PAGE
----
[9] Step Up Migrant Women coalition is led by the Latin American Women’s Rights Service and is formed by 38 organisations in the women, migrant and social justice sectors. More info here

[10] Catrin Nye, Natalie Bloomer and Samir Jeraj, ‘Victims of serious crime face arrest over immigration status ’, BBC News, 14 May 2018.

[11] King’s College London and the Latin American Women’s Rights Service ‘The Right to be Believed: Migrant women facing violence against women and girls (VAWG) in the ‘hostile immigration’ environment in London’ report, May 2019

[12] Ibid

[13] h ttps://

[14] Controlling or coercive behaviour - statutory guidance

[15] End Violence Against Women Coalition, ‘Women Living in a Hostile [Environment], Personal Stories’ .

[16] CEDAW General Recommendation No. 35, July 2017.

[17] CEDAW, ‘Concluding observations on the eight periodic report of United Kingdom of Great Britain and Northern Ireland’, Advance Unedited Version, CEDAW/C/GBR/CO/8, 14 March 2019, p. 7.

[18] See examples on best practice of firewalling in the LAWRS’ Step Up Migrant Women coalition Roundtable report on safe reporting, May 2018

[19] Women’s Aid’s ‘No Woman Turned Away’ project found that during 2016/17, only 5.4 per cent of vacancies for refuges on Routes to Support would consider applications from women with NRPF, 2018, p.23.

[20] Southall Black Sisters has shown through their Tampon Tax funded No Recourse Project that at least six months access to public funds is necessary, ‘The Domestic Abuse Bill and Migrant Women’ , 20 March 2019.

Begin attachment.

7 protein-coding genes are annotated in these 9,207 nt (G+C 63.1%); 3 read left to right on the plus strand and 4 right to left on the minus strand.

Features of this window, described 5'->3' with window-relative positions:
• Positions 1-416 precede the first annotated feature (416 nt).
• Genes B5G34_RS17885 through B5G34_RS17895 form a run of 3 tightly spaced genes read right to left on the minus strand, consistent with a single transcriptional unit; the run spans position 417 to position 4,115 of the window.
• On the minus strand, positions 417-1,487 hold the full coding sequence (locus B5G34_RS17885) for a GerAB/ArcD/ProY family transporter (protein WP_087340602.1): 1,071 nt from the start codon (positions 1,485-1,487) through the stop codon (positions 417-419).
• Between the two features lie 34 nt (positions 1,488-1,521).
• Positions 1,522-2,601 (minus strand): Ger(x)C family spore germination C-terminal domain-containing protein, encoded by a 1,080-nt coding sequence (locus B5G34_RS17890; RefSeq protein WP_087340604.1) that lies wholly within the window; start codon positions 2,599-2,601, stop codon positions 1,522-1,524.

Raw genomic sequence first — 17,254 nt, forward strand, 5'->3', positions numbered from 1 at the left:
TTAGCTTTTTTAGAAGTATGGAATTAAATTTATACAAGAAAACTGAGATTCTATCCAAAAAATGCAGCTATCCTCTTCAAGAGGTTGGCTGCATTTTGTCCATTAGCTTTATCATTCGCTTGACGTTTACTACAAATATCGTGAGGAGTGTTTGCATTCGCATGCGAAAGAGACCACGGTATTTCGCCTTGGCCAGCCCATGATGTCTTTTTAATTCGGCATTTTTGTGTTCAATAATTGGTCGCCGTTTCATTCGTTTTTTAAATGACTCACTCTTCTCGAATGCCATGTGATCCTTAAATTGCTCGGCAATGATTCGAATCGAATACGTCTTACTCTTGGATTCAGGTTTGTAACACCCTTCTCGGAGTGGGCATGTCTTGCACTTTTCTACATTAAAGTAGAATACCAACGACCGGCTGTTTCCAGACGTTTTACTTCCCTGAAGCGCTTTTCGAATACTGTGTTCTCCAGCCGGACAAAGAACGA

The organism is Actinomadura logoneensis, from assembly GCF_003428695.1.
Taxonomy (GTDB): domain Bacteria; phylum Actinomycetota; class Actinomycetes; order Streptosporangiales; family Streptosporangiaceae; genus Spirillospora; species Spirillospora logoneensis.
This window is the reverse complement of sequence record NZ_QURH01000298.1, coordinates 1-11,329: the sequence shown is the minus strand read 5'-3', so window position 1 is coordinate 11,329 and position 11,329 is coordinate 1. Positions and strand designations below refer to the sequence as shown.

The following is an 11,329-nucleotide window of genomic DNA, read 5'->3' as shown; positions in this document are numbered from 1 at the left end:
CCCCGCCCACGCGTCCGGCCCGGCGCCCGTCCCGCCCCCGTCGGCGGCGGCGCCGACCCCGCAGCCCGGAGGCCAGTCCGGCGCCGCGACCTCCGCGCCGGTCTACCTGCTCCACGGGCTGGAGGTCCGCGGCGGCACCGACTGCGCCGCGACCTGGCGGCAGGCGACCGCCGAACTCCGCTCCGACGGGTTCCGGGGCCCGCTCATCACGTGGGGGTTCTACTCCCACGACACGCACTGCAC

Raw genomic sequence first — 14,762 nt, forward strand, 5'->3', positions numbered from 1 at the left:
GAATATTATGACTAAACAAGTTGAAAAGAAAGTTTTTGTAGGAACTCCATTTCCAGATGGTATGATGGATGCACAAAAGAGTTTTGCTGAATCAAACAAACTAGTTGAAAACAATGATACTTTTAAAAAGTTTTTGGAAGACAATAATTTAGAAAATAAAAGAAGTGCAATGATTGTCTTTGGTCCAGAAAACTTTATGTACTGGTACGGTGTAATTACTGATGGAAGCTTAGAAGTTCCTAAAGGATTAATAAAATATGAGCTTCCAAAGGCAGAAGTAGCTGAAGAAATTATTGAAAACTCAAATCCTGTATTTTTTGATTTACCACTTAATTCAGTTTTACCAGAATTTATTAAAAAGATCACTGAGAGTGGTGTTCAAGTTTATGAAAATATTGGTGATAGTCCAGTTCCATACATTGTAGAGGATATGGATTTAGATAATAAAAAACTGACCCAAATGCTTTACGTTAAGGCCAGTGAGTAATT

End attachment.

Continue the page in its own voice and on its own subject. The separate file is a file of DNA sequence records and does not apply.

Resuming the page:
[21] Rights of Women, ‘Written evidence submitted to Public Bill Committee, Immigration Bill’ , Session 2013-14.

[22] Niamh McIntyre and Alexandra Topping, ‘Abuse victims increasingly denied right to stay in UK’ , The Guardian, 16 August 2018.

[23] Southall Black Sisters, ‘The Domestic Abuse Bill and Migrant Women’ , 20 March 2019.

[24] Council of Europe – Professor Liz Kelly, Roddick Chair on Violence Against Women, ‘Combating violence against women: minimum standards for support services’ , September 2008, Directorate Gender of Human Rights and Legal Affairs, p.16.

[25] Jamie Grierson, ‘Council funding for women’s refuges cut by nearly £7m since 2010’ , The Guardian, 23 March 2018.

[26] Home Affairs Select Committee, ‘Domestic Abuse’ , Ninth Report of Session 2017-19, 17 October 2018.

[27] Imkaan, ‘Capital Losses: the state of the specialist BME ending violence against women and girls sector in London’ , 2016.

[28] Imkaan (2018) From Survival to Sustainability (available online)

[29] "Specialist services are designed and delivered the users and communities they aim to serve." Voice4Change England and NAVCA Specialist Services: A Guide for Commissioners 2012, accessed online at

[30] h ttps://


Prepared 29th October 2019